It forms the basis of one of my favorite emergency lunches, both of the "I need to take food to the office" (there was a period where if I didn't bring my lunch, I had trouble getting out to get it), and "If I don't get some protein NOW I might hurt something". The method couldn't be simpler: Dump the tuna into a container, add capers (I love capers and always have a big jar of them in the fridge), whatever else is around the house and compatible (cherry tomatoes, olives, and marinated artichoke hearts are good) and mix. Actually one of my all-time favorite combos was when Trader Joe's briefly carried an "Italian-style" salsa of tomatoes, olives, artichokes, capers, and basil; that was completely "spoon and go".
For dinner, the tuna-and-capers could be the centerpiece of a composed salad of some sort: nicoise-style with cooked green beans (cook the beans for 1-4 minutes, blanch, and dress with vinaigrette - some fresh basil in the vinaigrett), tomatoes, olives, and other items as desired, would be just grand.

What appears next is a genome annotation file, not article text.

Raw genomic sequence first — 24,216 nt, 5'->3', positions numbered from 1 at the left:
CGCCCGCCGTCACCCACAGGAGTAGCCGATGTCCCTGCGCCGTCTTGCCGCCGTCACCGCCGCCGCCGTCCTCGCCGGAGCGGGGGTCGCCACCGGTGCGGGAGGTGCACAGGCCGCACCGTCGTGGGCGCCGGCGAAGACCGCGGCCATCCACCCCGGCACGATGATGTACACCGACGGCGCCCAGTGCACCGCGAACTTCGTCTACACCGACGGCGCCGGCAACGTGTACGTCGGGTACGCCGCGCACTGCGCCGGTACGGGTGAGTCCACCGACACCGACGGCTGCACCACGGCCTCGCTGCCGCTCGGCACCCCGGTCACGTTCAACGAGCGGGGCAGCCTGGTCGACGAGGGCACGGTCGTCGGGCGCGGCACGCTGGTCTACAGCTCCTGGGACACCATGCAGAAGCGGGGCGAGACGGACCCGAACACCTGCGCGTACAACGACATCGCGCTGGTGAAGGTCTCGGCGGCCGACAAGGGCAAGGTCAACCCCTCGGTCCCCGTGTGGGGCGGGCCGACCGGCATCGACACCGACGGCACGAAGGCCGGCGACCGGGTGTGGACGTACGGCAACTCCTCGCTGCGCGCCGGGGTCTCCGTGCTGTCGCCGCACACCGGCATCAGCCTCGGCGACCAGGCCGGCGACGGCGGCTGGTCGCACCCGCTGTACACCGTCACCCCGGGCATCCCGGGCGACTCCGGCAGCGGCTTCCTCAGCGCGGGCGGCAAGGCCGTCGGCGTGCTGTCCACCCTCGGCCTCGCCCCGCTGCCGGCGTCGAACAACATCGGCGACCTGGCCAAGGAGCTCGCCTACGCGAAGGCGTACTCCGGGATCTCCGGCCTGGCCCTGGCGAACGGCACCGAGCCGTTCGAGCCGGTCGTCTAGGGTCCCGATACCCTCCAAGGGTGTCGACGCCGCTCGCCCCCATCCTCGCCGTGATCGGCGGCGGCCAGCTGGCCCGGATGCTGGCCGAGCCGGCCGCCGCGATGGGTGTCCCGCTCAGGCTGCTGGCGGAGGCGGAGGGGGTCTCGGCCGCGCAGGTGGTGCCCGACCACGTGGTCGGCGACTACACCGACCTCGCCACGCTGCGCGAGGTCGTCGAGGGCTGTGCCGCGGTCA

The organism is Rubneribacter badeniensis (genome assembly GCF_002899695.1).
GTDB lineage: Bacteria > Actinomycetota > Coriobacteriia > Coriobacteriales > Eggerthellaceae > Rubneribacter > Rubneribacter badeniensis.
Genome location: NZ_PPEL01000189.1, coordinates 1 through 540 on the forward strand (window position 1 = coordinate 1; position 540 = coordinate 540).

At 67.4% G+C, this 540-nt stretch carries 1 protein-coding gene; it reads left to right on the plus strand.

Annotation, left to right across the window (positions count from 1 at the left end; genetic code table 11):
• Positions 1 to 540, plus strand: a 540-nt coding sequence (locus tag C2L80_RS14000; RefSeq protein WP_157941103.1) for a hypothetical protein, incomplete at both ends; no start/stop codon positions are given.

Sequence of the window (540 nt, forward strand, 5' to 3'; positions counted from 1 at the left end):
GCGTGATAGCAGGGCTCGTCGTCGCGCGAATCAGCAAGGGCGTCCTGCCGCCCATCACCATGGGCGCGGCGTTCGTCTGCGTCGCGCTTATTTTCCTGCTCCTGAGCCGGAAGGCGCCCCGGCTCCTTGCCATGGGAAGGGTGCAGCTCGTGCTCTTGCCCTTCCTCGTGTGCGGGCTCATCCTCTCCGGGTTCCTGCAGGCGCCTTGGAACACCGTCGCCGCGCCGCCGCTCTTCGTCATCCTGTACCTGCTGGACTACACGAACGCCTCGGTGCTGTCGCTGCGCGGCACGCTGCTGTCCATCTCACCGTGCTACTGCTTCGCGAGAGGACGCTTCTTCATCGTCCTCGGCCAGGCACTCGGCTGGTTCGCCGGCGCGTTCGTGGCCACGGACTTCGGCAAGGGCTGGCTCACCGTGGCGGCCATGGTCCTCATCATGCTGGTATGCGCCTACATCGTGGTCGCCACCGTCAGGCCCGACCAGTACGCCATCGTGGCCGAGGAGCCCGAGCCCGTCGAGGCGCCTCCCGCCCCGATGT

But the photo is of my two-minute slap-together portable lunch I made today just before I went off to the regular Feed the Multitudes exercise at the church hall; I wasn't hungry when I left, but knew I would need something well before the finish, and knew there was no microwave for heating something else up. And I made it right in the travel container:
(Tuna, marinated artichokes, capers, Sungold cherry tomatoes and a lot of basil; an interesting combo of tastes and textures.)
Thursday, July 14, 2005
I'm still here!